Burnley meanwhile have made an important step forward, converting performances into clean sheets, goals, wins and points. Like an L driver at last mastering the gear changes from 1-5, against both Brighton and Tottenham, Burnley cut out the detrimental, morale-mincing errors and inspired by Wout Weghorst’s clinical finishing took their chances. With games in hand and hope crucially restored, they’ll fancy it. Momentum is a big thing; Newcastle, unbeaten in six under Howe’s heroics and Burnley now also have it firmly embedded in their tastebuds. Like big Sam and chewing gum, once adjusted it can be damn difficult to dislodge. Unlike those flailing above and desperately scrabbling for momentum, like a dog searching for a specific stick that’s stuck in a hedge or a honey-deprived bear irritably swatting at a bee’s nest, Brentford, Leeds, and Everton are the bottom three clubs on current league form. Brentford, you feel under Thomas Frank’s stability and with Christian Eriksen’s professionalism, class, and heart-warming magic, should survive grand. Leeds, well if they surrender as meekly as at Anfield, that will be the major disappointment, but Marcelo Bielsa regardless should not have his four-year legacy challenged. If they go down, they’ll go down swinging even if it is with half their squad injured. Everton, meanwhile, the eternally deluded August optimists are arrogant by appointing Frank Lampard. Who is not anything near to a managerial firefighter of relegation scraps. Because that is what Everton are undoubtedly in. The loss to Newcastle was a capitulation in a six-pointer. They may have games to play but will they win them? Does their squad have the grit and game-savviness to get the points they need? Arguably not. Manchester City at Goodison next. The performance may be more defining than any result.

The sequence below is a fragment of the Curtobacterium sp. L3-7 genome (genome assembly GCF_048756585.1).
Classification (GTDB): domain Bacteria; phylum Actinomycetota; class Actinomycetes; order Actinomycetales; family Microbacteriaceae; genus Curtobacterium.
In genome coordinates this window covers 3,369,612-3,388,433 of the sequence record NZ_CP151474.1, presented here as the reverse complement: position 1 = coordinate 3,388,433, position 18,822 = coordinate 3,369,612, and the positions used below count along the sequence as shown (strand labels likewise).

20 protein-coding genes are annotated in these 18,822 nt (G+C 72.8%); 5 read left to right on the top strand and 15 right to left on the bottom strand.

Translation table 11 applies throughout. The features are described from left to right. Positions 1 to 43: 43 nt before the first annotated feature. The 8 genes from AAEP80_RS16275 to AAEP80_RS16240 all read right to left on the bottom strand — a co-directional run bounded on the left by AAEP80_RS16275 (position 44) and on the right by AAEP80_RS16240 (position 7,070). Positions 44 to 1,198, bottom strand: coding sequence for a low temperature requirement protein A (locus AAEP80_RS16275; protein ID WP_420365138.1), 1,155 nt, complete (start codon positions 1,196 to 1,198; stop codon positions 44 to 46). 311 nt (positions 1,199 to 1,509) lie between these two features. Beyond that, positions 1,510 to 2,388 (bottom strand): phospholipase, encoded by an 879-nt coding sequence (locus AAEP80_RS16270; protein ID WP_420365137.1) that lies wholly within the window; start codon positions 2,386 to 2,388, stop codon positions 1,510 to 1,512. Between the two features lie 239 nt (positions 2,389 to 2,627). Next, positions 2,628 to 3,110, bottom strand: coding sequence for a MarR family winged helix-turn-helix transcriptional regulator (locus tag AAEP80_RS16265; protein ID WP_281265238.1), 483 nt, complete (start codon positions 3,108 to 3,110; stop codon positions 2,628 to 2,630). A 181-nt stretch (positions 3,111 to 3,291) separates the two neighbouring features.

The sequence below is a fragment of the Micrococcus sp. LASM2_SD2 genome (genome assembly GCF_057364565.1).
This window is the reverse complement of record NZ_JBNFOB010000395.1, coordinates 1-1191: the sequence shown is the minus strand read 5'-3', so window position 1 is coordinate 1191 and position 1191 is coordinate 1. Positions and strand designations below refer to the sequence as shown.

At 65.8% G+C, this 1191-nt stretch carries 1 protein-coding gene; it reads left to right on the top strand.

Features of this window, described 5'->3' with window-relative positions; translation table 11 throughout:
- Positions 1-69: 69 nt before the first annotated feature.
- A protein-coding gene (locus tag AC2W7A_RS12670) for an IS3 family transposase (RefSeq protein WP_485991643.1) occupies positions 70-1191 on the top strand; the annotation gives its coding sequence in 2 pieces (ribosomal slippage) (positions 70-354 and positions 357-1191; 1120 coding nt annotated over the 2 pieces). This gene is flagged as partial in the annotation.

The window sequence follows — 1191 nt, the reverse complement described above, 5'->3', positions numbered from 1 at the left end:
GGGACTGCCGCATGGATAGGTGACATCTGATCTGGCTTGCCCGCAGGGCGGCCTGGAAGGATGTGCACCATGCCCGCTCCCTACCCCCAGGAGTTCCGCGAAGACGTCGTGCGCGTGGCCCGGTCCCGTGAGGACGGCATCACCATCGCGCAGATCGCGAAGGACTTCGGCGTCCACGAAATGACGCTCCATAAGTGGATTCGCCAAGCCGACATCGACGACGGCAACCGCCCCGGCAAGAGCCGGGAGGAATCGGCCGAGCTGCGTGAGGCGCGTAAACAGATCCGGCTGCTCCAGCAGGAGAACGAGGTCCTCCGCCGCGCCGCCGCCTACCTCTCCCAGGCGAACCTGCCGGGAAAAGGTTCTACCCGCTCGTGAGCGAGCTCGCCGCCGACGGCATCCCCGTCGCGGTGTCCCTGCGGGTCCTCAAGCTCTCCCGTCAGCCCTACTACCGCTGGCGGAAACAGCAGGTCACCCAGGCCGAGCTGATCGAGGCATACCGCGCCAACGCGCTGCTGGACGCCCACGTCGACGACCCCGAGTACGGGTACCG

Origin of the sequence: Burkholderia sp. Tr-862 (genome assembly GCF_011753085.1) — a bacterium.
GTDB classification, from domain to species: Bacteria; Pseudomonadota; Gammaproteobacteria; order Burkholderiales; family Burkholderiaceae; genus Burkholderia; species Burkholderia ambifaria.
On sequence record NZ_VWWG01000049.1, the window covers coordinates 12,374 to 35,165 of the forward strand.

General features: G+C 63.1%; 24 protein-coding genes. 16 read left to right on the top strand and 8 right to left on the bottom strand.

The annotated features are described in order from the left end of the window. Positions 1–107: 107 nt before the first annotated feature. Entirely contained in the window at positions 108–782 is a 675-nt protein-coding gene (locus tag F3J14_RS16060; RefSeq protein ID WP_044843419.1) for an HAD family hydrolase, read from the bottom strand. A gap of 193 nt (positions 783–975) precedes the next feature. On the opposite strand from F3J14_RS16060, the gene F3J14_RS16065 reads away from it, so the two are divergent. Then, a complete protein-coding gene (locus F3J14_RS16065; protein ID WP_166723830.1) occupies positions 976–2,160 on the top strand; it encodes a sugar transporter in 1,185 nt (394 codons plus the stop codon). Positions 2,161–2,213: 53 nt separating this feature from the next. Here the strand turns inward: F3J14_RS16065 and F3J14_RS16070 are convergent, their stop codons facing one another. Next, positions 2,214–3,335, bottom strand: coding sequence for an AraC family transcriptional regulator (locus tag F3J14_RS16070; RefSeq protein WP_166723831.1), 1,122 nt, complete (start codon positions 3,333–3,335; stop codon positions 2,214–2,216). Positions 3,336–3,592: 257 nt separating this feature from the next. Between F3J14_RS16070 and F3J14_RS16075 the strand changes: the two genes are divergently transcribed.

Having had a quiet Valentine’s Day myself, I for one am grateful for the fixture romance very kindly bestowed to us. The final day itself presents two potential relegation deciders in Brentford Leeds and Burnley Newcastle. Steven Gerrard’s Villa could dent City’s title hopes in true mock undercover agent shock. Even mid-table irrelevance is teasingly poised, Leicester playing Southampton, its not like that fixture has an uneventful, 9-0 history… And this is all to be welcomed, vigorously shaken hands with and embraced joyously. The zesty Premier League festering in unpredictably, uncharted waters as choppy waves dent ambitions or relegation rivals soar off on speed steamboats of victories. Some will be drenched and left to drown. Others will survive by throwing the kitchen sink at it. The real pleasure is that we can no longer say with certainty just who will haul themselves afloat and who will be cut adrift. Lifeboats have been allocated to some at the expense of others. One’s previously secure island suddenly becomes vulnerable. We may have thought we knew where every team was but recent thrilling events ensure the dramatics of the Premier League remain. Every club and where they want to be, is currently treading water in as we move into a magnificently poised Spring conclusion.